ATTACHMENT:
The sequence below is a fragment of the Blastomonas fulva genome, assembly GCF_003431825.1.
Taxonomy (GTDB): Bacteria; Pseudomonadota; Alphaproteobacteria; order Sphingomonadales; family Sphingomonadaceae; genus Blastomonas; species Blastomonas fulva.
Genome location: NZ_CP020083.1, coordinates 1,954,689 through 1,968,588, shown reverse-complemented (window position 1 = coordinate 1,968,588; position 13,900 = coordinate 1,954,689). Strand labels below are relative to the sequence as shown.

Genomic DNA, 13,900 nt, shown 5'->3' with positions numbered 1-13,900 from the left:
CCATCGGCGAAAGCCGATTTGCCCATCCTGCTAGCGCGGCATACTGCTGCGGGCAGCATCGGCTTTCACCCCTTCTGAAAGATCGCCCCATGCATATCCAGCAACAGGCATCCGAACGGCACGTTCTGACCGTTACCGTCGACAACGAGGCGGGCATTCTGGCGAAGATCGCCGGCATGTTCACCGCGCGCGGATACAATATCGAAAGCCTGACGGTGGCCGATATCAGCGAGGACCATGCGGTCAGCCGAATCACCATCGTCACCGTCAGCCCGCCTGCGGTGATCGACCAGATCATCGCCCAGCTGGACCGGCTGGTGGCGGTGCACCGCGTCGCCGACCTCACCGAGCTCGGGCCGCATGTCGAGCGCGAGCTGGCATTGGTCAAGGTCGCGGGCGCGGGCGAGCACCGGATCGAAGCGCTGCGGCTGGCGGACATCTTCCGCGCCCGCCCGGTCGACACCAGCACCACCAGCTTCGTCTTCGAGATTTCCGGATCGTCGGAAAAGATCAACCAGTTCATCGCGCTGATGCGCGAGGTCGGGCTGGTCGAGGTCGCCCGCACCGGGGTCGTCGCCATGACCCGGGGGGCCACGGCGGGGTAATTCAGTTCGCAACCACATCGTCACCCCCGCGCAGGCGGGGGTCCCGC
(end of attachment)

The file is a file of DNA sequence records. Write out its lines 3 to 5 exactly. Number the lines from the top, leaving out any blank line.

Genome location: NZ_CP020083.1, coordinates 1,954,689 through 1,968,588, shown reverse-complemented (window position 1 = coordinate 1,968,588; position 13,900 = coordinate 1,954,689). Strand labels below are relative to the sequence as shown.

Genomic DNA, 13,900 nt, shown 5'->3' with positions numbered 1-13,900 from the left:
CCATCGGCGAAAGCCGATTTGCCCATCCTGCTAGCGCGGCATACTGCTGCGGGCAGCATCGGCTTTCACCCCTTCTGAAAGATCGCCCCATGCATATCCAGCAACAGGCATCCGAACGGCACGTTCTGACCGTTACCGTCGACAACGAGGCGGGCATTCTGGCGAAGATCGCCGGCATGTTCACCGCGCGCGGATACAATATCGAAAGCCTGACGGTGGCCGATATCAGCGAGGACCATGCGGTCAGCCGAATCACCATCGTCACCGTCAGCCCGCCTGCGGTGATCGACCAGATCATCGCCCAGCTGGACCGGCTGGTGGCGGTGCACCGCGTCGCCGACCTCACCGAGCTCGGGCCGCATGTCGAGCGCGAGCTGGCATTGGTCAAGGTCGCGGGCGCGGGCGAGCACCGGATCGAAGCGCTGCGGCTGGCGGACATCTTCCGCGCCCGCCCGGTCGACACCAGCACCACCAGCTTCGTCTTCGAGATTTCCGGATCGTCGGAAAAGATCAACCAGTTCATCGCGCTGATGCGCGAGGTCGGGCTGGTCGAGGTCGCCCGCACCGGGGTCGTCGCCATGACCCGGGGGGCCACGGCGGGGTAATTCAGTTCGCAACCACATCGTCACCCCCGCGCAGGCGGGGGTCCCGC